Not to be confused with Lyuban near Saint Petersburg in Russia.

Lubań [] (Lauban) is a town in southwest Poland (Lower Silesia), with 22,137 inhabitants (2006). It lies in Lower Silesian Voivodeship (from 1975–1998 it was in the former Jelenia Góra Voivodeship). It is the seat of Lubań County, and also of the smaller administrative district called Gmina Lubań (although it is not part of the territory of the latter, as the town is a separate urban gmina in its own right).


In the 9th and 10th century AD Lubań was a small settlement, but owing to its favourable location on various trade routes it expanded rapidly. In 1220 or 1268 (the second date is more probable) Lubań became a town with Magdeburg rights. The centre of the town was a square marketplace with perpendicular streets, leading to four gates: Zgorzelecka to the west, Bracka (built in 1318 together with stone curtains by Henryk Jaworski) to the south, Mikołajska to the east and Nowogrodziecka to the north. The first mayor of the town was Mikołaj Herman, and Lubań received its own seal. In 1319 the town was inherited by Duke Henryk, who built a new town hall, whose ruins can be seen today (Kramarska Tower). He ruled the town for eighteen years, before it passed to the Czech King Jan Luksemburski.

On 10 August1346 there came into being the Six-City League of Upper Lusatia, consisting of the towns of Lubań, Zgorzelec, Lubij, Żytawa, Budziszyn and Kamieniec Łużycki. Twice, in 1427 and 1431, Hussities completely demolished the town, it was quicky rebuilt. In its history, Lubań has repeatedly suffered great fires, which often ruined the whole town. Many inhabitants died as a result of plagues. During Saxon rule, the Dom pod Okrętem ("House under the Ship") was built. The region was annexed by the Kingdom of Prussia after the Vienna Congress 1815. In 1865 and 1866 Lubań obtained railway connections with Zgorzelec and Jelenia Góra. At the end of World War II in 1945, the region became part of Poland following decisions approved at the Potsdam Conference. The remaining German inhabitants were expelled westward and replaced with Polish settlers. In 1992 the Six-City League was reactivated. In 1992–2004 the marketplace was renovated. Streets were paved and town houses around the Kramarska Tower were rebuilt.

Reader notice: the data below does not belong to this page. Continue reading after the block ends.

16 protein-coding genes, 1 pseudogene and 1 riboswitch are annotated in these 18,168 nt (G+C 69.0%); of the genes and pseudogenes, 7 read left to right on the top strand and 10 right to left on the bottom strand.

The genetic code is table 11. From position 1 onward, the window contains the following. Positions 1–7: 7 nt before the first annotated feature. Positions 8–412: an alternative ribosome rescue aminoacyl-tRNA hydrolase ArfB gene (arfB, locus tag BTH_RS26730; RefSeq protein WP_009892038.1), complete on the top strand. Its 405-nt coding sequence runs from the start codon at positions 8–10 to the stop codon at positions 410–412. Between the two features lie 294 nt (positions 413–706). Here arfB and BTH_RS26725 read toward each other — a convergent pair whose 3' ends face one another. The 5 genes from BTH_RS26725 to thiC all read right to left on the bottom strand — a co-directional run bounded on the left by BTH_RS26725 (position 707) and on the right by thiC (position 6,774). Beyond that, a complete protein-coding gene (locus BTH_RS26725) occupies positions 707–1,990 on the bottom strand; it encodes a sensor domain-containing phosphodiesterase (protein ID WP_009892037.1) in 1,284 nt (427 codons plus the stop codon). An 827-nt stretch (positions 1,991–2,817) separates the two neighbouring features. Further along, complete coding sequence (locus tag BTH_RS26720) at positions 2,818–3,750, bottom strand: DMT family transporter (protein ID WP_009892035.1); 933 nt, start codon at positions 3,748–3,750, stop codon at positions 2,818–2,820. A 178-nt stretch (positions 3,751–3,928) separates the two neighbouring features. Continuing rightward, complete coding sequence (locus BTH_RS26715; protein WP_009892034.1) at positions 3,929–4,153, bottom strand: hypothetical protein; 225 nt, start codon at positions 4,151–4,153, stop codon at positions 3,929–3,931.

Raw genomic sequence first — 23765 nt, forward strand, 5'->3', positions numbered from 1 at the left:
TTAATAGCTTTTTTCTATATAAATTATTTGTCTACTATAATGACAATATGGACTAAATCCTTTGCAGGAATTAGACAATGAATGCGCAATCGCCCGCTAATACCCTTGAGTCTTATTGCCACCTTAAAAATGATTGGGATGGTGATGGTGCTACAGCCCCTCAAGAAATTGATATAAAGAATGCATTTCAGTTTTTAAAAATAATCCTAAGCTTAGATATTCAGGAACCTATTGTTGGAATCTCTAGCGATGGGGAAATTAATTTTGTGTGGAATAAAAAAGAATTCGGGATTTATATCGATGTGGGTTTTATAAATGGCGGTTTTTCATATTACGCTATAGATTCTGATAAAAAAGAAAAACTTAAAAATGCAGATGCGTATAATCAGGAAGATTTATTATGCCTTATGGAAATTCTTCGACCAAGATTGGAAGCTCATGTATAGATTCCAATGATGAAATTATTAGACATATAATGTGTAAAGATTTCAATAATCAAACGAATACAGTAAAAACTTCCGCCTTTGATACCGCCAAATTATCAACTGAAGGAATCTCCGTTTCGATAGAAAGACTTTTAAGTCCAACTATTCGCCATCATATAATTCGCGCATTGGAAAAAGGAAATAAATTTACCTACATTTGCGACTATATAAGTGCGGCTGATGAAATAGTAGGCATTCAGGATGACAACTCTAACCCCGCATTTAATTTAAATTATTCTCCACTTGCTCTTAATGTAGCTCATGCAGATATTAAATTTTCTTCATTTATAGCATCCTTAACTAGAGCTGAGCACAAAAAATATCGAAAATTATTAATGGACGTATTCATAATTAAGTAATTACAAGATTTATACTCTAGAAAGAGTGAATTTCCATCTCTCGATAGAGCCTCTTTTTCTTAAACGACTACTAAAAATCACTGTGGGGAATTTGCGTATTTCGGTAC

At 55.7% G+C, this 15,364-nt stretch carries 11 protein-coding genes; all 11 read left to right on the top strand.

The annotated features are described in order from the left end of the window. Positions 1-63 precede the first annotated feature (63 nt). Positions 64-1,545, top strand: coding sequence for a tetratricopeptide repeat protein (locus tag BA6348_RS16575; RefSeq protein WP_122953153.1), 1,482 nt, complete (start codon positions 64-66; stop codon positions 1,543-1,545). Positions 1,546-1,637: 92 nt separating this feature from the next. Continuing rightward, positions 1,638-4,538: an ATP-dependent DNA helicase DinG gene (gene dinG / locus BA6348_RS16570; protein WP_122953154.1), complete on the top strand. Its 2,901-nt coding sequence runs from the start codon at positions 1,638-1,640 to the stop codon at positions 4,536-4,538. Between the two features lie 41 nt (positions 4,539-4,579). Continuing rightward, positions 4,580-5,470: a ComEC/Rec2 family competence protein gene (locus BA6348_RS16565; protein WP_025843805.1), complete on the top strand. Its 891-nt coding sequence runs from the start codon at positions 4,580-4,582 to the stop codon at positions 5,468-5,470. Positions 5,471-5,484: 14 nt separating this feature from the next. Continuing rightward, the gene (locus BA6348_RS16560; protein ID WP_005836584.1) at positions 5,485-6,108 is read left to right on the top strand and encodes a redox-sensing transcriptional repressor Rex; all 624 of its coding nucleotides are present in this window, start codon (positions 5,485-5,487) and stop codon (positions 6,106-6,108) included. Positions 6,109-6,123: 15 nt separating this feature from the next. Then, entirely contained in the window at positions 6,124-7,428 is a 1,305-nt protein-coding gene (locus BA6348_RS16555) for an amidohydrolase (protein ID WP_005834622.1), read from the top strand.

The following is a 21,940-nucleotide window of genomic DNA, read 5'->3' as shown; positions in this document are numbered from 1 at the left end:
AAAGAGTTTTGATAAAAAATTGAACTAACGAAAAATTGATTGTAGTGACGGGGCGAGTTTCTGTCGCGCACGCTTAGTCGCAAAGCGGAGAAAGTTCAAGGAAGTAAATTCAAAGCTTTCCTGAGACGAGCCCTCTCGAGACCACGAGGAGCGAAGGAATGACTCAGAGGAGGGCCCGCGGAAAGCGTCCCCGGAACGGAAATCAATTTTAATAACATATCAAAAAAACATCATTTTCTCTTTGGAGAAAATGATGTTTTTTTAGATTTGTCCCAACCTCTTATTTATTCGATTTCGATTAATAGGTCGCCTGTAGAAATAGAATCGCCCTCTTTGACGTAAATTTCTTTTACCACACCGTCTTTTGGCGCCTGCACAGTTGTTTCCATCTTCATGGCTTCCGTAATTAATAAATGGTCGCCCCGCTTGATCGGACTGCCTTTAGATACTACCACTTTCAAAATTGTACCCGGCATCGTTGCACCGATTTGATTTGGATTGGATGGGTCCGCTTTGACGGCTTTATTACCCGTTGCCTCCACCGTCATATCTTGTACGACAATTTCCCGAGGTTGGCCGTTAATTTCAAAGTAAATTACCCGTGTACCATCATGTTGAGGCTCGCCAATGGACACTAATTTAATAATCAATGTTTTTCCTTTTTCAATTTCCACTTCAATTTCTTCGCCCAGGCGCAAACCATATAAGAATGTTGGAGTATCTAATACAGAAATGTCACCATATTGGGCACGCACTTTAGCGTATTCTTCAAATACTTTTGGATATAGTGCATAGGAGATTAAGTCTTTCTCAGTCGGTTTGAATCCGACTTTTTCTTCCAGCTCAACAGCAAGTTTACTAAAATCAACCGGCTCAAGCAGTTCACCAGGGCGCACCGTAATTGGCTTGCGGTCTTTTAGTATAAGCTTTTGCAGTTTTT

Places of interest

Points of interest in Lubań include:
• Kramarska Tower – remains of the 13th-century Gothic town hall
• Stone curtains (1318) made from basalt from a local quarry. Behind the curtains were situated four main gates: Nowogrodziecka, Mikołajska, Bracka i Zgorzelecka
• Bracka Donjon (built in 1318 by Henryk Jaworski)
• Trynitarska Tower (1320 r.) on Wrocławska street, a remnant of Holy Trinity Church
• Salt House or Cereal House (Polish: Dom Solny/Dom Zbożowy) (1539), a building made of basalt
• Town hall built in 1554 in Renaissance style
• House under the Ship (Polish: Dom pod Okrętem) (1715), the house of the Kirchoff family
• Park on Kamienna Góra hill (14 hectares). Contains evidence of an extinct tertiary volcano, such as basalt columns or “volcanic bombs”; also has a wood with exotic trees: Liriodendron tulipifera, Pinus pinea, Pinus nigra. Kamienna Góra also has an amphitheatre and a castle-style residence, which was built in 1824 and rebuilt in 1909, offering views of the Sudetes mountains (including Śnieżka, the highest peak).

Famous people born in Lubań

• Martin Behm (1557-1662), pastor, writer
• Johann Knöfel (1525–30-1617), composer
• Jakob Bartsch (1600-1633), astronomer
• Konrad Gottlob Anton (1745-1814), orientalist
• Friedrich Wilhelm Alexander von Mechow (1831-1890), explorer of Africa
• Elisabeth von Saldern (1878-1938), Mother Superior
• Karl Hanke (1903-1945), NSDAP-Politician
• Otto Kuss (1905-1991), theologian
• Heinz Keßler (1920), general in the National People's Army, Minister of Defense in the Ministerrat, and representative in the Volkskammer of the German Democratic Republic
• Horst Klaus (1930), unionist
• Hans Geisler (1940), politician
• Konrad Weiß (1942), film director
• Helmut Bakaitis (1944), actor
• Ludwig Danziger (1874–1925), painter

External links

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